JONESVILLE — Leo Torres was sworn in as a police officer at Jonesville Town Hall Monday morning.
Tasha Ferguson, office manager for the police department, delivered the Oath of Office to Torres during a 10 a.m. ceremony while Capt. Scotty Vestal held the Bible.
A 2011 graduate of Alleghany High School, Torres completed his Basic Law Enforcement Training at Wilkes Community College in May of 2015. He joins the department as a road patrol officer.
Torres, 24, said he became interested in law enforcement after completing an internship with the Alleghany County Sheriff’s Department as a sophomore in high school. “You could pick anywhere you wanted to go,” he said, “and I signed up for the sheriff’s department.
“I really enjoyed it,” Torres said, “and thought it would be a good career. I enjoy helping people.”
After completing his Basic Law Enforcement Training, Torres returned to the Alleghany Sheriff’s Department, working for four months before he was hired in Jonesville. “I worked with a bunch of good guys up there,” he said.
His first day on the job with the Jonesville Police Department was Wednesday.
Torres lives in Jonesville with his wife, Monica. She will graduate from Wilkes Community College’s School of Nursing next May and hopes to get a job working at Hugh Chatham Memorial Hospital in Elkin.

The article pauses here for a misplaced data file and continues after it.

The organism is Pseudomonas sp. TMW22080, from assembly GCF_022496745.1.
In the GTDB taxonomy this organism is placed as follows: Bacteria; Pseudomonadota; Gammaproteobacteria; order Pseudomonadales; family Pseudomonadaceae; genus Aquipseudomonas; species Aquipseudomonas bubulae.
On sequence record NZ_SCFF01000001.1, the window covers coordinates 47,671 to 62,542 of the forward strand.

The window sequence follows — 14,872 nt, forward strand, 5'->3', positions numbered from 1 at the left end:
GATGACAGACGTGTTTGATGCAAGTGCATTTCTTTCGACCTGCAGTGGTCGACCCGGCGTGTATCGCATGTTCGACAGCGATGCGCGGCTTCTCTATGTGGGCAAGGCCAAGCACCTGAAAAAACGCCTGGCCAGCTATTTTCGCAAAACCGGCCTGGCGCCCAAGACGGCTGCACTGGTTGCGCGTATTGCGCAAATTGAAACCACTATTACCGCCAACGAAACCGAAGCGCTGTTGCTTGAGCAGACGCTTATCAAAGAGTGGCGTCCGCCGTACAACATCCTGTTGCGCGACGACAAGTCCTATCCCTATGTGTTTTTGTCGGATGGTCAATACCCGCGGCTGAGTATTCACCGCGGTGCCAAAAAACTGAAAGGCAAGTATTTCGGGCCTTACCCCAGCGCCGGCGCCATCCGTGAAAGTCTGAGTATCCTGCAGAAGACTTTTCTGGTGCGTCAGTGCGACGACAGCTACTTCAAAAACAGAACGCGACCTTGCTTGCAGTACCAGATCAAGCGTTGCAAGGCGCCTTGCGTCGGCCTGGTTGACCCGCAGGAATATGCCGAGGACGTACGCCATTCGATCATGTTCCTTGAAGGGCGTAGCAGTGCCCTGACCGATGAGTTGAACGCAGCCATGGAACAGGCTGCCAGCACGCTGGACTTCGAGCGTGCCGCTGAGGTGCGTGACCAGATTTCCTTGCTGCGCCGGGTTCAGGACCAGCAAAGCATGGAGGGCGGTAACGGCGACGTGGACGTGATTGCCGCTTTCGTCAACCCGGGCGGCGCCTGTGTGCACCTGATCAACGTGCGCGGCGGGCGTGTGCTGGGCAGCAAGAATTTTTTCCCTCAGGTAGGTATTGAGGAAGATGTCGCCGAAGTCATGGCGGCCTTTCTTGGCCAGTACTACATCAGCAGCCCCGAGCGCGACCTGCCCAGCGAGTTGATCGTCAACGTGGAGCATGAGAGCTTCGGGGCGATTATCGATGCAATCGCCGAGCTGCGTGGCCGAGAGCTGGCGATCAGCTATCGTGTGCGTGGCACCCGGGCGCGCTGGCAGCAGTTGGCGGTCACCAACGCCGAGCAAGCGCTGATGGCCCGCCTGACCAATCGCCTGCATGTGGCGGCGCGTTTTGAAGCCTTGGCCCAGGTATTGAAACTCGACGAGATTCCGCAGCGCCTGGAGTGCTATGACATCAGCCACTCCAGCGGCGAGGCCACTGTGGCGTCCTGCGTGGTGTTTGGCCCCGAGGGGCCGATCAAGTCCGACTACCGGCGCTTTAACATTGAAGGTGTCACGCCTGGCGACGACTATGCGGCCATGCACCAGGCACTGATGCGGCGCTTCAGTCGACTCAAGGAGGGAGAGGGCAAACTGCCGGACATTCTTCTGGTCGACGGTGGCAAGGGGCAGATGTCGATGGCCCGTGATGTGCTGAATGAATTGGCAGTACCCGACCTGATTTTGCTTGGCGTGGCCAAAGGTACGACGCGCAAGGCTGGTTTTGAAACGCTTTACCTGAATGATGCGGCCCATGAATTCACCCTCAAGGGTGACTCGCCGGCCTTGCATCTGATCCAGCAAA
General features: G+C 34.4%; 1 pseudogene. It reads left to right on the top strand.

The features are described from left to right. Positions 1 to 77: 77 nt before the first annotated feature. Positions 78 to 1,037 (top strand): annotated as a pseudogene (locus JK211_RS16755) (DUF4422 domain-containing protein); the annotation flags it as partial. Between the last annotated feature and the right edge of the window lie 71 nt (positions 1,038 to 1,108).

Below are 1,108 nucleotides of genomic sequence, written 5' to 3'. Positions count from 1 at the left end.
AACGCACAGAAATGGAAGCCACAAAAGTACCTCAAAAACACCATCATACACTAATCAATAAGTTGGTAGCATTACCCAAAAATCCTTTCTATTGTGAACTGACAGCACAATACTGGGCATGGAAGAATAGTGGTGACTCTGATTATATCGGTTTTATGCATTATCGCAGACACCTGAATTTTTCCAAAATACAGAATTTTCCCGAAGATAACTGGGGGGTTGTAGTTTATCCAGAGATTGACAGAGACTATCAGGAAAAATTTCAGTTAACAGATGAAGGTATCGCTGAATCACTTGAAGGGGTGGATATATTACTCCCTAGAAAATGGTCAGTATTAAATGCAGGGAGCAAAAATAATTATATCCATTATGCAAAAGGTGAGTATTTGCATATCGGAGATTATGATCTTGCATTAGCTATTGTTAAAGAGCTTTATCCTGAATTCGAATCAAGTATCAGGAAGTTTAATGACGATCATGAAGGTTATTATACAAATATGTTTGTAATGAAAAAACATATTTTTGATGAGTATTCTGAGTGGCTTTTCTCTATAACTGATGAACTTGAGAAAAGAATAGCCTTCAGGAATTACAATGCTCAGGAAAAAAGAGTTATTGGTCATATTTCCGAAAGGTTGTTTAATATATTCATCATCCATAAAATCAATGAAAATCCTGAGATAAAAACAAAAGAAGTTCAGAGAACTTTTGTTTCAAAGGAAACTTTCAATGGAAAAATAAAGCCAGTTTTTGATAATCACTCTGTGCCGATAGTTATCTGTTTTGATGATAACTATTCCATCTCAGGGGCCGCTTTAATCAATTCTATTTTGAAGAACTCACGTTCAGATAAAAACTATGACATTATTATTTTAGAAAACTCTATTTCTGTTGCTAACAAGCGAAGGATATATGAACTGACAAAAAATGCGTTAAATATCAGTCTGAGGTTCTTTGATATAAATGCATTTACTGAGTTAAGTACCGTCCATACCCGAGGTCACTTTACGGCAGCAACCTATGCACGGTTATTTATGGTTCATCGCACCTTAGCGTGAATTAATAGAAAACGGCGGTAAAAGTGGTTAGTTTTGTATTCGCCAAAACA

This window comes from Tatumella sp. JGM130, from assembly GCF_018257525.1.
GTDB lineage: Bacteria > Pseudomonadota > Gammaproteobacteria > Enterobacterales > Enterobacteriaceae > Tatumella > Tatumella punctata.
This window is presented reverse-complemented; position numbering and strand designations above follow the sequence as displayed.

It was from Jonesville Officer Chase Wood, who started working for the department in August, that Torres heard about the remaining vacant position. The two were friends at Alleghany High School and took some classes together at Wilkes Community College.
The fifth of 10 children in his family, Torres is a son of Trinidad and Guillermo Torres of Alleghany County, where the family moved from Galax, Virginia, when he was in the third grade.
Torres said he is excited about the opportunity to work for the Jonesville Police Department. “So far, it’s been good,” he said near the end of his first day. “I’ve enjoyed getting to know the town and the people.”
Before interviewing for the job, Torres said he had only been to Jonesville twice in his life.
Though his parents hated to see him move from Alleghany County, Torres said they were happy to hear about his new job in Jonesville. He plans to continue his education through online classes and eventually earn a bachelor’s degree in criminal justice.